"The Chase," a movie named with unerring accuracy, takes place mostly in a car on a California expressway, where love blooms during a high-speed police pursuit. Once you grasp that premise, you know where the movie's going and more or less everything that is going to happen in it, so the surprise is that "The Chase" does such a good job within its limited range.
The film opens at a gas station, where an escaped prisoner named Jack (Charlie Sheen) is cornered by a couple of cops who suspect he's driving a stolen car. Using a Butterfinger bar as a fake gun, he takes a hostage and her car, a bright red BMW, and speeds off with the police hot on his tail. The hostage, named Natalie (Kristy Swanson), turns out to be the daughter of "the California Donald Trump," and of course everyone assumes Jack intended to kidnap her.
Actually, it's just the latest chapter in a comedy of errors which began when Jack, who worked as a clown, got mistaken for the Red Nose Bandit and was sentenced to 20 years for bank robbery.
With the exception of brief scenes at the beginning and the end, Sheen and Swanson spend all of the movie in the front seat of the car, which does not prevent as many activities as you might think.
While they get to know one another, and she decides he is an innocent man wrongly accused, the chase develops into a media circus - and it's here that the movie has the most fun.
One of the squad cars in pursuit already has a TV crew in the back seat, filming footage for an urban reality tabloid show. The cops in front (Josh Mostel and Henry Rollins) are happy to pontificate on the practice and philosophy of their jobs. A traffic copter begins to broadcast the chase live, and other TV stations race their crews to the scene. (One funny moment has a reporter hanging from the side of a camera truck, trying to get an interview at 80 m.p.h.) Meanwhile, more predictably, back at headquarters, the police chief implodes while the girl's rich daddy (Ray Wise) blusters and plans to get himself on big TV programs. It is an un written rule that all rich fathers in the movies are (a) mean-spirited, (b) remarried to women who hate their children, (c) given to threats, and (d) totally naive about the effect of their behavior, especially as reflected by the media.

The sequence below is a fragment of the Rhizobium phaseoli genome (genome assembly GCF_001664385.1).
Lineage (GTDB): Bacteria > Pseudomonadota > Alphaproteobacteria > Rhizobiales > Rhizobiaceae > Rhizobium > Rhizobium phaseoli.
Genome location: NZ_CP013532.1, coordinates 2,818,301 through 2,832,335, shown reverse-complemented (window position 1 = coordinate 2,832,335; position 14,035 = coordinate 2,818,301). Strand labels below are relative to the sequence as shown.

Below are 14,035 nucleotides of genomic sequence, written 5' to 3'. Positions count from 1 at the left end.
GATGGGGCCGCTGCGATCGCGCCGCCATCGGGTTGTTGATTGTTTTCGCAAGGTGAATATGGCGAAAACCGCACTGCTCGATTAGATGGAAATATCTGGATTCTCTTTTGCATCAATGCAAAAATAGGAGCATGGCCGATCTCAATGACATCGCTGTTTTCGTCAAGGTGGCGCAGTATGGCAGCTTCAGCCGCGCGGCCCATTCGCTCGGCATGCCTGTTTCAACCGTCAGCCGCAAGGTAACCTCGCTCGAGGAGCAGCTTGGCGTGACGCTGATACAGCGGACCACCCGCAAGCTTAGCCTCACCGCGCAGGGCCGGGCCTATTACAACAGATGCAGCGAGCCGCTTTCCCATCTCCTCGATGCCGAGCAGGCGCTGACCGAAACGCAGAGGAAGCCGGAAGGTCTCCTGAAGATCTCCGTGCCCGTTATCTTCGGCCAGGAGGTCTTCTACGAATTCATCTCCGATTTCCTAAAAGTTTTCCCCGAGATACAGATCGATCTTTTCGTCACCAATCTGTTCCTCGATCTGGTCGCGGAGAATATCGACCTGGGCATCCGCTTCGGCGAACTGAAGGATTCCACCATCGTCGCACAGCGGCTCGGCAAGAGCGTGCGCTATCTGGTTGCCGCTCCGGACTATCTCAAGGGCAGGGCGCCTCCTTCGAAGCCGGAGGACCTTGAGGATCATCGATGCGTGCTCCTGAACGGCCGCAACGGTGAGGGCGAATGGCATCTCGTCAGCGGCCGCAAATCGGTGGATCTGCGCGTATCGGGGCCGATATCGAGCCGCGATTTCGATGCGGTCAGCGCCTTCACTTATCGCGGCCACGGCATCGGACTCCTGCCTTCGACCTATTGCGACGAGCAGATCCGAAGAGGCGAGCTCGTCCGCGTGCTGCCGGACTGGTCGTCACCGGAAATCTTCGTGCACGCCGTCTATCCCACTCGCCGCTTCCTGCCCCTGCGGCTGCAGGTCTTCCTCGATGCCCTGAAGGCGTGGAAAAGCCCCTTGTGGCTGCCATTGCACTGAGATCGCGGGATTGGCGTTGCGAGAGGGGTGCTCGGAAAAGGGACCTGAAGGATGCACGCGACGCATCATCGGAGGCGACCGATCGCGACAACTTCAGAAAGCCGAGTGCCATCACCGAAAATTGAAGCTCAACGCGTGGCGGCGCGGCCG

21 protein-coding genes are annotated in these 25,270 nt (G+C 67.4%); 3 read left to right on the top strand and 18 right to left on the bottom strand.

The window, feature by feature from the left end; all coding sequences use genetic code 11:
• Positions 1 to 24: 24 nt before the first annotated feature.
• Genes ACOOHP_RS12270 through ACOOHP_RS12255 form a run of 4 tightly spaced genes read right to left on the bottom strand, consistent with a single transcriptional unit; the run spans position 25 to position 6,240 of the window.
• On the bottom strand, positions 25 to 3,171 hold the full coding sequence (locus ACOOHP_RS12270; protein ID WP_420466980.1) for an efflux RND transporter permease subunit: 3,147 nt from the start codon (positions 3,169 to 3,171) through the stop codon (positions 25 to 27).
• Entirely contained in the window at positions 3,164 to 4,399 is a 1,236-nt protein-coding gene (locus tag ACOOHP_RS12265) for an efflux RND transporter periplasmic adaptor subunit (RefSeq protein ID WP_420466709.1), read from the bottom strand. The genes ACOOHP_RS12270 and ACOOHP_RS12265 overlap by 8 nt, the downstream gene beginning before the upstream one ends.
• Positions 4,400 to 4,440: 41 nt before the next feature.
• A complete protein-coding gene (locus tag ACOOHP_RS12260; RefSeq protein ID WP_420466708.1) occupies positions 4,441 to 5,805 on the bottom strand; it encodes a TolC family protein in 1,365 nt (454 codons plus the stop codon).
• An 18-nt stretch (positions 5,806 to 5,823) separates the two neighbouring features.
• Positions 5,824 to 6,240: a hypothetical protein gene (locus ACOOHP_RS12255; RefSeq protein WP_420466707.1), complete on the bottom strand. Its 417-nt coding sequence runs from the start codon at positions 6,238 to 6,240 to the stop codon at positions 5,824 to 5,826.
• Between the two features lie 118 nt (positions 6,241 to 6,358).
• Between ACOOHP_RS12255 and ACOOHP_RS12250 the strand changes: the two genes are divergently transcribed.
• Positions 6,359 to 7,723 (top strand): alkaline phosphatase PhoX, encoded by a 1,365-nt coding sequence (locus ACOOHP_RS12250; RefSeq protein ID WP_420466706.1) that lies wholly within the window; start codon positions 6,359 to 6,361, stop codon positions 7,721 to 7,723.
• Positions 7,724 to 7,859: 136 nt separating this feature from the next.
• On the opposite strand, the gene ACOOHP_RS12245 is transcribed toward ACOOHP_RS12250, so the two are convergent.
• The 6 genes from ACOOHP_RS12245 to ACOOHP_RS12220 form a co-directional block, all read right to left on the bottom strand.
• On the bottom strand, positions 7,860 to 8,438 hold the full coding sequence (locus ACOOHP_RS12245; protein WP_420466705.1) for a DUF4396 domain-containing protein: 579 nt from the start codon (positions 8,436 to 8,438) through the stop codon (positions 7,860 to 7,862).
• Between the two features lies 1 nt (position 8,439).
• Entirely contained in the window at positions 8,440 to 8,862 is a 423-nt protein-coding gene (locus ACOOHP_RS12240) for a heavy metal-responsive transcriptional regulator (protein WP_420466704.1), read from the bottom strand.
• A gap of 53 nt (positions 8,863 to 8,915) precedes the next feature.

Most of the movie takes place on the road, however, where, despite large numbers of overturned and exploding cars, vans and semis, the red BMW and the squad cars make quick progress toward Tijuana. And Jack and Natalie get to know one another. The movie develops as kind of a "Sugarland Express" Lite, helped enormously by Swanson's unaffected charm and Sheen's ability to play an almost impossible role in a fairly straight style.
The best things in the movie are tucked into the corners: the way the TV news operations immediately produce shouting "Terror on the Highway" logos; the way the news reports are less about the news than about the fact that they are "exclusive"; the way a couple of "Wayne's World" clones try to capture the runaways by themselves, and the unexpected way the writer-director, Adam Rifkin, solves the logistics when the couple make love in the front seat during the chase.
The movie is slick, charming, and with moments of real wit. But there's so little to it. It's like a technical exercise; we sit there while Rifkin does variations on his theme. It's the kind of movie you could rent on video to kill a few hours, or watch on TV, but it's thin for a trip to the theater, and half an hour later, you'll be hungry for another movie.
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